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Oracle Solaris Trusted Extensions User Guide     Oracle Solaris 11 Express 11/10
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Document Information


1.  Introduction to Trusted Extensions Software

What Is Trusted Extensions Software?

Trusted Extensions Protects Against Intruders

Access to the Trusted Computing Base Is Limited

Mandatory Access Control Protects Information

Peripheral Devices Are Protected

Programs That Spoof Users Are Prevented

Trusted Extensions Provides Discretionary and Mandatory Access Control

Discretionary Access Control

Mandatory Access Control

Sensitivity Labels and Clearances

Containers and Labels

Labels and Transactions

User Responsibilities for Protecting Data

Trusted Extensions Separates Information by Label

Single-Level or Multilevel Sessions

Session Selection Example

Labeled Workspaces

Enforcing MAC for Email Transactions

Erasing Data on Objects Prior to Object Reuse

Trusted Extensions Enables Secure Administration

Accessing Applications in Trusted Extensions

Administration by Role in Trusted Extensions

2.  Logging In to Trusted Extensions (Tasks)

3.  Working in Trusted Extensions (Tasks)

4.  Elements of Trusted Extensions (Reference)



Trusted Extensions Protects Against Intruders

Trusted Extensions software adds features to the Oracle Solaris OS that protect against intruders. Trusted Extensions also relies on some Oracle Solaris features, such as password protection. Trusted Extensions adds a password change GUI for roles. Auditing is enabled by default.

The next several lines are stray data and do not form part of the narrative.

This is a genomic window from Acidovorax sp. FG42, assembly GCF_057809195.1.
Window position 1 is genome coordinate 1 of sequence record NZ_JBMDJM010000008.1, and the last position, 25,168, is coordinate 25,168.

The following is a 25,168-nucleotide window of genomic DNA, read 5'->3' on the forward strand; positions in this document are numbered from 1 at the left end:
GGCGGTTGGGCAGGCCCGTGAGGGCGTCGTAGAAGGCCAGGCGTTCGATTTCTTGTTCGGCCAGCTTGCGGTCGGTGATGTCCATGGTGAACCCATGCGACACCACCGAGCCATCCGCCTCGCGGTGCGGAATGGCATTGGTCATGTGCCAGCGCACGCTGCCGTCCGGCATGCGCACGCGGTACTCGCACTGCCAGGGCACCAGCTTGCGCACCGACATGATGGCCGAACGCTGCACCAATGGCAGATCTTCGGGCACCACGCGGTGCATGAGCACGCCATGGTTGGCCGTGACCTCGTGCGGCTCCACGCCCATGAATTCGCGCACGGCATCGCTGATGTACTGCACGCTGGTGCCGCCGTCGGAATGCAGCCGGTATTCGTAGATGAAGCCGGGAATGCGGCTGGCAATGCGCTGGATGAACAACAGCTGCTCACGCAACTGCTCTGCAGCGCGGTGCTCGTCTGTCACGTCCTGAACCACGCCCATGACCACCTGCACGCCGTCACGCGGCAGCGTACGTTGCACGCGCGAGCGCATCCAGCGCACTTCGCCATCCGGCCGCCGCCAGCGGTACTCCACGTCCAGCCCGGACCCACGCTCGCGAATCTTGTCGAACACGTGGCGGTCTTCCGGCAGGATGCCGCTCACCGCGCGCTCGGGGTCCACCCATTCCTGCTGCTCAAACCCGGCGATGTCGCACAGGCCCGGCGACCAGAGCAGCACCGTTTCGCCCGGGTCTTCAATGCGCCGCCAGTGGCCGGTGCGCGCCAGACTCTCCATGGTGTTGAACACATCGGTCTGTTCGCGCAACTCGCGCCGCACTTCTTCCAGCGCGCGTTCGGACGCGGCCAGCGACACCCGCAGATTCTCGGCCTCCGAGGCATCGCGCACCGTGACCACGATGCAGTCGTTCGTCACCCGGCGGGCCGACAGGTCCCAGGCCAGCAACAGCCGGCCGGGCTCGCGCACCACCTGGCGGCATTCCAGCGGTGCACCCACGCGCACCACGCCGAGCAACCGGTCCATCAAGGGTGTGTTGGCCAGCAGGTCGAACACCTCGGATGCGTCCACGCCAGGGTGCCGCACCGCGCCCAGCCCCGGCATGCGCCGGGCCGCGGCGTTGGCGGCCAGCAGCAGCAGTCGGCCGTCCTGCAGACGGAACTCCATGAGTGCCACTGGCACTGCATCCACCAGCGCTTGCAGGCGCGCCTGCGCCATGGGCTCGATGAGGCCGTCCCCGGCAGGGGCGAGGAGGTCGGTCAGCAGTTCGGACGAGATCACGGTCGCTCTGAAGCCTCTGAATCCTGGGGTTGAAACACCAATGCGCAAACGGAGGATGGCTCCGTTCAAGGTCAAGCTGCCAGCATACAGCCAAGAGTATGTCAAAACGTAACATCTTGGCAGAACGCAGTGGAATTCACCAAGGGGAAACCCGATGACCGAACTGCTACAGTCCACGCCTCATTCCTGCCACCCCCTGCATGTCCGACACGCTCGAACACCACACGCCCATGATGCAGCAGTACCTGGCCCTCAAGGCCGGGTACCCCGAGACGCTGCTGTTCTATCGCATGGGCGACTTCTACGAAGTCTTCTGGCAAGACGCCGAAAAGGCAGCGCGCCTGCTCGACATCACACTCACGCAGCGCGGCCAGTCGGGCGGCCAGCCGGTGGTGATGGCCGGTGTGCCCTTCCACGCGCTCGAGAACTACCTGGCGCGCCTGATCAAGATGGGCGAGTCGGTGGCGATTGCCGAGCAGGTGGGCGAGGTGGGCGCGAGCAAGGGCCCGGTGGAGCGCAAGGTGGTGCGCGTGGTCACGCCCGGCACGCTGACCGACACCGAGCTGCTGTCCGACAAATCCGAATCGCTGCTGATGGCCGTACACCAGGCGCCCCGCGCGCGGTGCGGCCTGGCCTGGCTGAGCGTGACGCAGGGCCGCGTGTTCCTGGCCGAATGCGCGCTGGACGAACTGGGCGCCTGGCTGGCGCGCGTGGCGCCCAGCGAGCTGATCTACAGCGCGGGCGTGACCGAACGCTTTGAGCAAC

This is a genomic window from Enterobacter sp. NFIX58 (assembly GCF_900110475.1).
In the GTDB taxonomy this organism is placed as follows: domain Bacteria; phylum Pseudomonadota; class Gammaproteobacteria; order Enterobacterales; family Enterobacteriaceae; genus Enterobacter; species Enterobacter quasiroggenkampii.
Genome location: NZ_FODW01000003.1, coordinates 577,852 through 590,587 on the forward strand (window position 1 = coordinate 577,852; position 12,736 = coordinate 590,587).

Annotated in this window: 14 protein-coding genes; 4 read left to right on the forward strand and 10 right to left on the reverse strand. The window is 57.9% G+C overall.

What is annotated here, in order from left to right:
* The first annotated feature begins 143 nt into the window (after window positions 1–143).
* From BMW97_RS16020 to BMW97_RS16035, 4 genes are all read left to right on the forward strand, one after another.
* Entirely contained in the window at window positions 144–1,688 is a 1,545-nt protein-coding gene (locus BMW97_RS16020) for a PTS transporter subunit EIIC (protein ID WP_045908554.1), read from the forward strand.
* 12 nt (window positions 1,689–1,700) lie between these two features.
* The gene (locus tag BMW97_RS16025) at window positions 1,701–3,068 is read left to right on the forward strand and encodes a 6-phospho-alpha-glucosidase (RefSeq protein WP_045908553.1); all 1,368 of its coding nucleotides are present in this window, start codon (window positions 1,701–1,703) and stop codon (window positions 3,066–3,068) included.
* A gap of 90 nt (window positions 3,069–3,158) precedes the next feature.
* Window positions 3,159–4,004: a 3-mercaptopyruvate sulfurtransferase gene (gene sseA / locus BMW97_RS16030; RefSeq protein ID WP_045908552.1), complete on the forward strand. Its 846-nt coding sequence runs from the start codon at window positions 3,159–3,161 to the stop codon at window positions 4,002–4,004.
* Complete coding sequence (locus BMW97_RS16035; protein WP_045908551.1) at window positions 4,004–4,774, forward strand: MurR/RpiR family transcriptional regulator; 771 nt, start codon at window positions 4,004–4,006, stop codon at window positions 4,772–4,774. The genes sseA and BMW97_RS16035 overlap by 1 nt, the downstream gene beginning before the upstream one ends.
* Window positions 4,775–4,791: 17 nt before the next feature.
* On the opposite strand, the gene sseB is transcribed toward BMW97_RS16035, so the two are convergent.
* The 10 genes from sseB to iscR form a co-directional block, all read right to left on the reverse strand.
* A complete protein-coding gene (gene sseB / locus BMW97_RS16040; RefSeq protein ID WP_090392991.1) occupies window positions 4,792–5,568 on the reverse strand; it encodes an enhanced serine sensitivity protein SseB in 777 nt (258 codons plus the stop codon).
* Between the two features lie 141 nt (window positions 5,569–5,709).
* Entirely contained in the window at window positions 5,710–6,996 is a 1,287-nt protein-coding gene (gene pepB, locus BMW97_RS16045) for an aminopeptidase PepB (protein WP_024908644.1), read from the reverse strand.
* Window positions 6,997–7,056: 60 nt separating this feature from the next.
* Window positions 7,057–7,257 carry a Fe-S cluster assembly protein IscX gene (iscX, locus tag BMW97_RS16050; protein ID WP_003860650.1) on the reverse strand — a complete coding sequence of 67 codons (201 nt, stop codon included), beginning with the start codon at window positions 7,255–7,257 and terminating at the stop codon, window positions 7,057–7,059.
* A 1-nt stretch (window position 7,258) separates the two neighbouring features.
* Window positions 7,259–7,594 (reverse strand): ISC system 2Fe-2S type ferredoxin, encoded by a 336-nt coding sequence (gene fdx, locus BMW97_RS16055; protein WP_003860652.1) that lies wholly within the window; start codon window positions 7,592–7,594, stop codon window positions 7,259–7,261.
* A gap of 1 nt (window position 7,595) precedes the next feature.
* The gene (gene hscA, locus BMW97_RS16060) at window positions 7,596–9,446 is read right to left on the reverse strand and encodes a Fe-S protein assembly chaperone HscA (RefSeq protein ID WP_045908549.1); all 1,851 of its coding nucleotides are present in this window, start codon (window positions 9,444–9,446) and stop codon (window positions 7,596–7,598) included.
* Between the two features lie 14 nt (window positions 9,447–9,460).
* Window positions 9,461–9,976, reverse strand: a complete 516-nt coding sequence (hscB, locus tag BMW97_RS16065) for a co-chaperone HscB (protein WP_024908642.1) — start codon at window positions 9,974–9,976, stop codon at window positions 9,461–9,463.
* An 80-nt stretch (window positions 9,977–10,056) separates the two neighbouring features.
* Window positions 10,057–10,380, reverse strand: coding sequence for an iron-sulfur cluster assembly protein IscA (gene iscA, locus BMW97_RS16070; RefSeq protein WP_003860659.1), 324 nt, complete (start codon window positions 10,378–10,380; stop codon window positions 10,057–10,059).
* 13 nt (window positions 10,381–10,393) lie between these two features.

Access to the Trusted Computing Base Is Limited

The term trusted computing base (TCB) refers to the part of the Trusted Extensions software that handles events that are relevant to security. The TCB includes software, hardware, firmware, documentation, and administrative procedures. Utilities and application programs that can access security-related files are all part of the TCB. Your administrator sets limits on all potential interactions that you can have with the TCB. Such interactions include programs that you need to perform your job, files that you are allowed to access, and utilities that can affect security.

Mandatory Access Control Protects Information

If an intruder manages to successfully log in to the system, further obstacles prevent access to information. Files and other resources are protected by access control. As in the Oracle Solaris OS, access control can be set by the owner of the information. In Trusted Extensions, access is also controlled by the system. For details, see Trusted Extensions Provides Discretionary and Mandatory Access Control.

Peripheral Devices Are Protected

In Trusted Extensions, administrators control access to local peripheral devices such as tape drives, CD-ROM drives, USB devices, printers, and microphones. Access can be granted on a user-by-user basis. The software restricts access to peripheral devices as follows:

Programs That Spoof Users Are Prevented

To “spoof” means to imitate. Intruders sometimes spoof login or other legitimate programs to intercept passwords or other sensitive data. Trusted Extensions protects you from hostile spoofing programs by displaying the following trusted symbol, a clearly recognizable, tamper-proof icon at the top of the screen.

Figure 1-1 Trusted Symbol

Illustration shows the Trusted Symbol.

This symbol is displayed whenever you interact with the trusted computing base (TCB). The presence of the symbol ensures the safety of performing security-related transactions. No visible symbol indicates a potential security breach. Figure 1-1 shows the trusted symbol.